George Dwyer

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George Dwyer
Archbishop emeritus of Birmingham
ChurchLatin Church
Appointed5 October 1965
Installed5 October 1965
Term ended1 September 1981
PredecessorFrancis Grimshaw
SuccessorMaurice Couve de Murville
Other postsBishop of Leeds (1957–1965)
Ordination1 November 1932
Consecration24 September 1957
by John Carmel Heenan
Personal details
Born(1908-09-25)25 September 1908
Manchester, England
Died17 September 1987(1987-09-17) (aged 78)
Birmingham, England
BuriedSt Mary's College, Oscott
ParentsJohn William Dwyer
Jemima Dwyer
Alma materEnglish College, Rome
Christ's College, Cambridge
Pontifical Gregorian University
MottoSpe Gaudentes (Rejoicing in Hope)
Styles of
George Patrick Dwyer
Mitre (plain).svg
Reference styleThe Most Reverend
Spoken styleYour Grace
Religious styleArchbishop
Ordination history of
George Dwyer
Priestly ordination
Date1 November 1932
Episcopal consecration
Principal consecratorJohn Carmel Heenan (Liverpool)
Co-consecratorsGeorge Beck (Salford)
Cyril Restieaux (Plymouth)
Date24 September 1957
Episcopal succession
Bishops consecrated by George Dwyer as principal consecrator
Anthony Emery4 March 1968
Patrick Leo McCartie20 May 1977

George Patrick Dwyer (25 September 1908 – 17 September 1987) was an English prelate and the Archbishop Emeritus of the Roman Catholic Archdiocese of Birmingham, England. Dwyer served as the sixth Archbishop of Birmingham from 1965 to 1981, succeeding Francis Grimshaw. Before that, Dwyer had served as the sixth Roman Catholic Bishop of Leeds, between 1957 and 1965, being succeeded by William Wheeler.[1][2]

Early Life and ministry[edit]

The son of John William Dwyer, a wholesale egg and potato merchant, and his wife Jemima, he was also a cousin by marriage of Anthony Burgess,[3] he was educated at St Bede's College, Manchester (1919–26), then at the Venerable English College, Rome after being accepted by the Salford Diocese as a candidate for the priesthood. Dwyer proved an outstanding student, and was awarded doctorates in philosophy and theology from the Pontifical Gregorian University. He was ordained priest for the Roman Catholic Diocese of Leeds on 1 November 1932, and returned to England to study languages at Christ's College, Cambridge.[4]

Following postgraduate studies in Rome and Cambridge from 1932 to 1937, he returned to St Bede's as a member of the teaching staff before joining the Catholic Missionary Society as vice-superior in 1947. He also edited the Catholic Gazette for four years until his appointment as Superior of the Catholic Missionary Society in 1951.

Episcopal career[edit]

He was consecrated bishop on 24 September 1957 following his appointment as Bishop of Leeds by John Carmel Heenan, then the Archbishop of Liverpool, where he served a term of eight years. During his time at Leeds, Dwyer served as a Council Father for the first three sessions of the Second Vatican Council.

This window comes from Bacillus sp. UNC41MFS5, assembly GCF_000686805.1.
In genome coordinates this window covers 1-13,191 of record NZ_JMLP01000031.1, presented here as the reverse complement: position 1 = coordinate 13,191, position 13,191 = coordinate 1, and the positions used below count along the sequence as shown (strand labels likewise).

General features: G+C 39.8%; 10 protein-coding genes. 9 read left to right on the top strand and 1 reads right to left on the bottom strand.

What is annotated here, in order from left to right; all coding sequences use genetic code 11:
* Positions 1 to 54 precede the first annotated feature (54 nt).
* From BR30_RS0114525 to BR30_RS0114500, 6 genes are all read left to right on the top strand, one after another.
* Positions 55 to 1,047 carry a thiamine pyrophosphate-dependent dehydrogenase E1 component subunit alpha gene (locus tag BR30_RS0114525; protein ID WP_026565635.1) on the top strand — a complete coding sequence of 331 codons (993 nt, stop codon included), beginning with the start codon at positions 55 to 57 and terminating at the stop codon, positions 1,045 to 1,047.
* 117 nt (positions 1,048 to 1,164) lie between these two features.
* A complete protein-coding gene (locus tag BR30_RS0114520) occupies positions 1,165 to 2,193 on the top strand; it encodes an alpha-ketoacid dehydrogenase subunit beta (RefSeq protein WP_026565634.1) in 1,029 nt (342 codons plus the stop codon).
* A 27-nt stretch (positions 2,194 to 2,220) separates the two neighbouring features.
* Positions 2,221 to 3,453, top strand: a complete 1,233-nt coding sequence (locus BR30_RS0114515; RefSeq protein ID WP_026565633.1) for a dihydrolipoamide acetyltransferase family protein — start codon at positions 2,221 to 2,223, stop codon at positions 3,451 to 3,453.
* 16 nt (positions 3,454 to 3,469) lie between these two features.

In October 1965, Dwyer was translated to the Roman Catholic Archdiocese of Birmingham to serve as the sixth Archbishop of Birmingham. In his new role he also took part in the fourth session of the Second Vatican Council.

After the death of John Carmel Heenan (who was a close friend of Dwyer's) in 1975, Dwyer was seen by some as a natural successor as Archbishop of Westminster. However, Dwyer informed the Apostolic Delegate he felt that at sixty-seven his age was too great for him to be considered for the post. He was, however, elected president of the Bishops' Conference during the first three years of Basil Hume's episcopate, becoming the first bishop to hold that position who was not also Archbishop of Westminster.[4]

His coat of arms is blazoned, 'Argent on a saltire Gules a jousting spear Or' thus incorporating the names of St Patrick and St George. His motto was Spe Gaudentes (Rejoicing in Hope).

Later life and Death[edit]

Dwyer retired as Archbishop of Birmingham on 1 September 1981, taking up the title Archbishop Emeritus of Birmingham

Dwyer died on 17 September 1987 at the age of 78. He was subsequently buried at St Mary's College, Oscott on 24 September 1987.


  1. ^
  2. ^ The Birmingham Post Year Book and Who's Who 1973-74, Birmingham Post & Mail Ltd, July 1973
  3. ^ "Liana Burgess", Daily Telegraph, 6 December 2007 .
  4. ^ a b Worlock, Derek (2004). "Dwyer, George Patrick (1908–1987)". Oxford Dictionary of National Biography. Oxford University Press. Retrieved 20 December 2007.

External links[edit]

Catholic Church titles
Preceded by
John Carmel Heenan
Bishop of Leeds
Succeeded by
William Gordon Wheeler
Preceded by
Francis Joseph Grimshaw
Archbishop of Birmingham
Succeeded by
Maurice Noël Léon Couve de Murville